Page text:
Gladys: I’m curious if you have some challenges running the program. Do you mind sharing if there’s any?
Sylvia: One is the preconception of what the Internet is and how it works. There are people who think that the Internet is what companies like Google or Facebook do and that you are going to be very rich and make money very fast. This is the kind of stereotype that we are fighting. The Internet is a lot more. We can use it in a lot of decision making processes and we just need to understand how it fits into our culture and environment.
Fundraising on this sector is quite competitive. Now there are a lot of innovation challenges or programs focusing on Innovation. It’s getting to a point where it’s difficult to assess how effective those innovations are as the people get caught on the excitement of what they are proposing rather than the reality of what they can deliver. That is a problem for us because when we approach donors for funding, they say “Oh, another innovation challenge” and we we want them to know about the whole process and what we want to achieve to make sure the right steps are taken for the the Internet industry to keep growing, in support of development targets, to help people, to use technology to solve problems.
The other challenge is that our coverage is regional. Some donors have limitations to invest in certain countries, for example in Pakistan or the Pacific Islands, or that want to avoid how difficult it is for local organizations in India to receive funds from overseas, or like in Japan where they have a large tradition of funding activities themselves so there is limited experience in small organizations about how to receive funds from overseas.
Other donors are working with focus on specific countries, so let’s say we want to partner with a donor that can only fund projects from Cambodia and Myanmar. If they partner with us, that means we can only choose projects from those two countries. What if we don’t receive good quality applications from those countries? We want to select based on merit, not discarding great projects based on from where they are coming from. To tackle this problem, we have considered to start country-based ISIF; say for example, ISIF India, or ISIF Philippines, to go around that challenge of trying to find capital for regional coverage.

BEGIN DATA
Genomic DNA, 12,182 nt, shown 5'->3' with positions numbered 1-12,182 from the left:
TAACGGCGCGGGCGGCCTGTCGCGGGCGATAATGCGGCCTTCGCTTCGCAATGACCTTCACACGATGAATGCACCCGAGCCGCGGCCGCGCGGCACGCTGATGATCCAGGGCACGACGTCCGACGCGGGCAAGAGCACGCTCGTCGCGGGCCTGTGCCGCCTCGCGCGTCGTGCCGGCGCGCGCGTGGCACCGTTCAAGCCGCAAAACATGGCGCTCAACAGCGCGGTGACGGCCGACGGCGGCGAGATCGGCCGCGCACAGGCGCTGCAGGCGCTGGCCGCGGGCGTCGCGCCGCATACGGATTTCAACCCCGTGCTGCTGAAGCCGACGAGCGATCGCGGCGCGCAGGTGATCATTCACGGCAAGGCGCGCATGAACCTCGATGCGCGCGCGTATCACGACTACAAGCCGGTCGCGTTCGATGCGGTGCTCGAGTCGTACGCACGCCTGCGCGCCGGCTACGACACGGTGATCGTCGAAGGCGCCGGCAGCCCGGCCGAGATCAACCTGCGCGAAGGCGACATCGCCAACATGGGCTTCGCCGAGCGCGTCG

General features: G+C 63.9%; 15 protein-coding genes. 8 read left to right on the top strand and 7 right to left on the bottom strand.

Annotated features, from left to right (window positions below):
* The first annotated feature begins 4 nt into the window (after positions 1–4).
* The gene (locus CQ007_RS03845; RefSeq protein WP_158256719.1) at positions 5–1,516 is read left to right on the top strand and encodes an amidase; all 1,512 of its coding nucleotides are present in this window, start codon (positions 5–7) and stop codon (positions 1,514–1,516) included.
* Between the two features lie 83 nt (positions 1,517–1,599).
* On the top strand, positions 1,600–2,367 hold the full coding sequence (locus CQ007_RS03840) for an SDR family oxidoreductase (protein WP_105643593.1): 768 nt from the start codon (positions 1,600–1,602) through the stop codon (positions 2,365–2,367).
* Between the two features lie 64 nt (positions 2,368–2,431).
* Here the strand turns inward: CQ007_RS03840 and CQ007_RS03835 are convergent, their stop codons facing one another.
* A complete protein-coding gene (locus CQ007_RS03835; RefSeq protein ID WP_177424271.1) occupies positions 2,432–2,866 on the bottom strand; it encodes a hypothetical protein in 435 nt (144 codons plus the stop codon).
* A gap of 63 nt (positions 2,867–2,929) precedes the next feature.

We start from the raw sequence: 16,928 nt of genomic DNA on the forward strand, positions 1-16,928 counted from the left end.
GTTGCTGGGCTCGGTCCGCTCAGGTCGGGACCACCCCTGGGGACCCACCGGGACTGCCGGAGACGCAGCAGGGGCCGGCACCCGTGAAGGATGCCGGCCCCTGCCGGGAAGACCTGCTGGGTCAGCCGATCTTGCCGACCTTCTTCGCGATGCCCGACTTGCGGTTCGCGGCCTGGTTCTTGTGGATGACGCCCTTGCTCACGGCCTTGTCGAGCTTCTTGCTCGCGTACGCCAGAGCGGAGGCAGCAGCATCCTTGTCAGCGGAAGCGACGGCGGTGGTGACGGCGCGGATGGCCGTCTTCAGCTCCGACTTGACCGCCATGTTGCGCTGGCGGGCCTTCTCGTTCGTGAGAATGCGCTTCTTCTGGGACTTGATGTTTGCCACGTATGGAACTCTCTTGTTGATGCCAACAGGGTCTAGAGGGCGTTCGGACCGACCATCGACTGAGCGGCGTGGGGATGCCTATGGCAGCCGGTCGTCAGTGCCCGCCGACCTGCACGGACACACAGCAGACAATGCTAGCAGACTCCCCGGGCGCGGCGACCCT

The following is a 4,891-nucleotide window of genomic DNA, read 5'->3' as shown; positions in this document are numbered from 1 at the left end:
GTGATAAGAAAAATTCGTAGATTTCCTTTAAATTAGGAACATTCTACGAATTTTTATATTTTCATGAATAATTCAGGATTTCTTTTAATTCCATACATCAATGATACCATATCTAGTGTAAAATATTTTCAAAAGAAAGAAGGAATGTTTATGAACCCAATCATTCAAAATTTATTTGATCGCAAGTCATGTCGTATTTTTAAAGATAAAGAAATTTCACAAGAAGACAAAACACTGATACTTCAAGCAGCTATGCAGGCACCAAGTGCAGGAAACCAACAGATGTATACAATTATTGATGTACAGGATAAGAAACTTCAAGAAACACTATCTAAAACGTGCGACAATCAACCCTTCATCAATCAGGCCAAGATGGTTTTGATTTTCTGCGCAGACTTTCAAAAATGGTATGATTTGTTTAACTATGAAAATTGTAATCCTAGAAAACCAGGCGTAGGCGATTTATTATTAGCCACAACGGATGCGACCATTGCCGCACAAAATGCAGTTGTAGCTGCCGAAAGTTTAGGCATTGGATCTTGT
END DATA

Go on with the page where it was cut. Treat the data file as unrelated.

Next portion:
Gladys: To end this interview, do you have advice to those people who aspire to join competitions and grant awards like ISIF Asia?
Sylvia: My advice would be that participants should be thorough, do your research so you can explain your idea in a way that is clear and concrete, covering the technical aspects of the solution/research proposed and how you are planning to achieve it. If you have the information to answer those technical questions, then you will be well prepared to defend your ideas. I would also encourage young people to do their research and understand really what the problem is about before jumping to conclusions and think the problems we have today no one has tried to solve before. Most times, there are other reasons (political will, regulations, limited funding, technical limitations, to name a few) that have prevented problems to be solved. By understanding what has been tried before and learning from that, their proposals will be better placed to compete and be successfully selected.